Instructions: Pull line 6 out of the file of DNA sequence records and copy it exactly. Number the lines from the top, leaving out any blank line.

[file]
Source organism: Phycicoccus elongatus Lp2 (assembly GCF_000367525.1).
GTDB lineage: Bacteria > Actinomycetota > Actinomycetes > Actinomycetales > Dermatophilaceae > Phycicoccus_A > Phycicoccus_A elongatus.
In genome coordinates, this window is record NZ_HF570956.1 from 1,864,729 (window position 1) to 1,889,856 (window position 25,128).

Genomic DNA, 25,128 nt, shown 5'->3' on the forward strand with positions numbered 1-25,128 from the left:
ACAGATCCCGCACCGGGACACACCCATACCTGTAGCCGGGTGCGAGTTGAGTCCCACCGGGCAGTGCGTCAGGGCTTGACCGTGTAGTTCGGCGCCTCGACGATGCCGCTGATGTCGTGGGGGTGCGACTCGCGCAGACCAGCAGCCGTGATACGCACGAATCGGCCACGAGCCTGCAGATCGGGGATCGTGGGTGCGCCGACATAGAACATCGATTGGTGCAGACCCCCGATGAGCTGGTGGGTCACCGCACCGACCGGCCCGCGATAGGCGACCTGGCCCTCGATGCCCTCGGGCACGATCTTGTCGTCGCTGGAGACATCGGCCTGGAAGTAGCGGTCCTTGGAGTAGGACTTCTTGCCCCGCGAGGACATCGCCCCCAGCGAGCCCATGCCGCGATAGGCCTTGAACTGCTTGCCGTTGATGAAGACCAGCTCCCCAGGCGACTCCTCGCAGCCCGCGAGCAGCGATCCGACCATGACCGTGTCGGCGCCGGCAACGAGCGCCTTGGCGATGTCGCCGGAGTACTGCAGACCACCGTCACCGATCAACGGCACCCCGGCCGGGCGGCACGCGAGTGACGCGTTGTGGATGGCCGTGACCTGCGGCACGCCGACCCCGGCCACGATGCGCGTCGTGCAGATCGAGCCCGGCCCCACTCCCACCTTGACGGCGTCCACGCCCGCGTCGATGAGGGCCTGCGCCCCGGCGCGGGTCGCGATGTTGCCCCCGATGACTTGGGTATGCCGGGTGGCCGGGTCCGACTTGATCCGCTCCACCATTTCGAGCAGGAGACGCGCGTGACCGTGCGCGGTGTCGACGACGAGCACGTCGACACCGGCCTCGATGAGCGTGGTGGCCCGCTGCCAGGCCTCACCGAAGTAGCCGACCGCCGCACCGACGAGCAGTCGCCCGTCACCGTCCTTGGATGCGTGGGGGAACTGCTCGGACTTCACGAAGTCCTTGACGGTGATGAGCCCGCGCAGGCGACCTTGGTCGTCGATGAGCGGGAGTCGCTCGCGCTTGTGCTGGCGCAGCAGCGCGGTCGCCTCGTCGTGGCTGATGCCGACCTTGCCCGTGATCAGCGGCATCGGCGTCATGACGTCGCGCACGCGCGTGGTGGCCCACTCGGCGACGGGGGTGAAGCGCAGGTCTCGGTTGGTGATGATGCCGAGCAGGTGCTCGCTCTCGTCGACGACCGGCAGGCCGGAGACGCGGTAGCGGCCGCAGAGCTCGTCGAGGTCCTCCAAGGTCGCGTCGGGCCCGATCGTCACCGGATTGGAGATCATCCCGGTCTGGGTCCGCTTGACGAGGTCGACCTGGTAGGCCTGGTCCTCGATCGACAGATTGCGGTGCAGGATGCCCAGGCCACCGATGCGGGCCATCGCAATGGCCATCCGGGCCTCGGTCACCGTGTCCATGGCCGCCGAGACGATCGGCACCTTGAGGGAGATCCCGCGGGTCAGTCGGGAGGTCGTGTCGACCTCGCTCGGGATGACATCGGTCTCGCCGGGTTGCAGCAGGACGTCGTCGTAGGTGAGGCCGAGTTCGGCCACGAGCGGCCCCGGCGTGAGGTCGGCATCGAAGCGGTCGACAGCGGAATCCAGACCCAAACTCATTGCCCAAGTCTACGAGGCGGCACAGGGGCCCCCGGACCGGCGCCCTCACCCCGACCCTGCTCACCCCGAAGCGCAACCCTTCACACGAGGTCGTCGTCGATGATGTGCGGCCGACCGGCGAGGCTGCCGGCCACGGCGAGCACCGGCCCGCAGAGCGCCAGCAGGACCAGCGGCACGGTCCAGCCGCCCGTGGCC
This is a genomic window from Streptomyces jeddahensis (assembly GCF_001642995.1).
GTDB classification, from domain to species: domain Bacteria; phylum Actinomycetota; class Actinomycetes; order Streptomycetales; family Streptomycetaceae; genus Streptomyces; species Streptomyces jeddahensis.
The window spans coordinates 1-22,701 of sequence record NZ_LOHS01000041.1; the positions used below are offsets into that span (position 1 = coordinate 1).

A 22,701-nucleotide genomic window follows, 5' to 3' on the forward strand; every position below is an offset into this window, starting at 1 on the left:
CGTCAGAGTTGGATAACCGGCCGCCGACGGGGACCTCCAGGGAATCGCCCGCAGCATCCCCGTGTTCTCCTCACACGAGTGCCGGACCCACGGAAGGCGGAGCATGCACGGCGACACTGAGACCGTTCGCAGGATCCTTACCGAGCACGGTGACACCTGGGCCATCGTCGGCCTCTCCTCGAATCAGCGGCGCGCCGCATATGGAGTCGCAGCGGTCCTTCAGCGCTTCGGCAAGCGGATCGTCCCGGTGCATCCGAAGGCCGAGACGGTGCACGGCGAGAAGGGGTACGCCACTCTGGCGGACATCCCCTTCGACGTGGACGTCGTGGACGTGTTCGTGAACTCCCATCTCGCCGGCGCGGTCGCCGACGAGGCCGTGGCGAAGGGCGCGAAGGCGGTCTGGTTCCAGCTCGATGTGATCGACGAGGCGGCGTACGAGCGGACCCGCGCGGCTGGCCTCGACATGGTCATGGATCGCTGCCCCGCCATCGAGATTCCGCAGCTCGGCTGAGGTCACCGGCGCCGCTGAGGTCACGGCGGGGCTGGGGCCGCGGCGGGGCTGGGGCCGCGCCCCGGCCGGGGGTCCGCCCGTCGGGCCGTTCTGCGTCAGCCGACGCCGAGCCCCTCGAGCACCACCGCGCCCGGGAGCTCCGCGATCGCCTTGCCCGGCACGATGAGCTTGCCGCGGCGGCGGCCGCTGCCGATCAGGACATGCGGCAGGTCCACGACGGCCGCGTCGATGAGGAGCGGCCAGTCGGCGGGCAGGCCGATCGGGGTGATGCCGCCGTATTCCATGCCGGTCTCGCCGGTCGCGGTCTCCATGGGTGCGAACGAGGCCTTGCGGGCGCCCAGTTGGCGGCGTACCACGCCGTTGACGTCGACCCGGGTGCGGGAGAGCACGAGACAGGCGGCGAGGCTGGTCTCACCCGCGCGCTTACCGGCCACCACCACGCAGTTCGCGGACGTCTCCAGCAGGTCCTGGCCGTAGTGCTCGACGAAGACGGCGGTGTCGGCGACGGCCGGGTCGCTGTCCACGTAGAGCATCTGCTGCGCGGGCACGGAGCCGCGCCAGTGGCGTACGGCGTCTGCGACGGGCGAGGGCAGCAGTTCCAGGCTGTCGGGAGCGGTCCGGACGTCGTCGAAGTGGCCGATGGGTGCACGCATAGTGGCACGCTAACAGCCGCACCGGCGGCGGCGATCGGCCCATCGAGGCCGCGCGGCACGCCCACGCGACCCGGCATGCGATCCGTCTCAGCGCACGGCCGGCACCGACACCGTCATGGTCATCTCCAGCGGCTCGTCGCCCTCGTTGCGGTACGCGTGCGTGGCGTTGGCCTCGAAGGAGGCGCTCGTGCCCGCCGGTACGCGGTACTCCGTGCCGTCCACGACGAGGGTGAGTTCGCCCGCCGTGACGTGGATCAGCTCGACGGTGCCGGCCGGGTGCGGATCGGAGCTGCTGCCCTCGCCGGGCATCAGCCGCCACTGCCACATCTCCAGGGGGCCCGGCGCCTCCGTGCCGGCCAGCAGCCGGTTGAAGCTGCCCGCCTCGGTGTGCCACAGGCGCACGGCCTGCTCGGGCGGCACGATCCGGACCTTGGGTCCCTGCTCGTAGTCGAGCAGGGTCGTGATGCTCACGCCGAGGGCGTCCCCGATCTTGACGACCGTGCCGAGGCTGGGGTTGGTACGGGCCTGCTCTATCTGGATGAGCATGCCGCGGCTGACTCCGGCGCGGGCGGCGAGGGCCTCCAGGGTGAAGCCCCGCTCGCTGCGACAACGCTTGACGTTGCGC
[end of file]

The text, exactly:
This is a genomic window from Streptomyces jeddahensis (assembly GCF_001642995.1).